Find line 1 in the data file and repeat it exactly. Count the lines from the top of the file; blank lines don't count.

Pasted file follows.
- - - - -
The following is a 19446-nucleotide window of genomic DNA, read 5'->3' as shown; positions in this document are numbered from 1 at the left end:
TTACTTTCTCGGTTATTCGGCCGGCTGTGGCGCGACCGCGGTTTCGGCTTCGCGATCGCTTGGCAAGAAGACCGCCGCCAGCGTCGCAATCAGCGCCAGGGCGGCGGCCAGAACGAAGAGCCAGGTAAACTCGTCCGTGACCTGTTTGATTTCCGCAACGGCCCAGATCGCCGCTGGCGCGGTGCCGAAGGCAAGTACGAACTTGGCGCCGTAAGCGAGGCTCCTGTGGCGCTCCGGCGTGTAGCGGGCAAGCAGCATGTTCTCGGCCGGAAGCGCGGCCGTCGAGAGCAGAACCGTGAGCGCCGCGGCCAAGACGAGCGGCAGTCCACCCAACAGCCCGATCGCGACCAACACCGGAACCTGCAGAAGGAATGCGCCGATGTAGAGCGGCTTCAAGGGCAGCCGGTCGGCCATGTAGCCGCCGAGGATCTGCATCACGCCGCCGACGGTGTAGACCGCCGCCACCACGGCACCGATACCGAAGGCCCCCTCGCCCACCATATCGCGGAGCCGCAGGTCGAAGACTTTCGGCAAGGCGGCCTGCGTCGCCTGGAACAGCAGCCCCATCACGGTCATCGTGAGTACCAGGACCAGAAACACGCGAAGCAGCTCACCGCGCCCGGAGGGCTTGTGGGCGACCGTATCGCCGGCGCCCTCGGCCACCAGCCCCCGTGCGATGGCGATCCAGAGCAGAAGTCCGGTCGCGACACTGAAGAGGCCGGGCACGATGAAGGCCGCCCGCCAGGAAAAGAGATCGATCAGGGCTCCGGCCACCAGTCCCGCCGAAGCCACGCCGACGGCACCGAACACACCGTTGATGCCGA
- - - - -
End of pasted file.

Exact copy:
The following is a 19446-nucleotide window of genomic DNA, read 5'->3' as shown; positions in this document are numbered from 1 at the left end: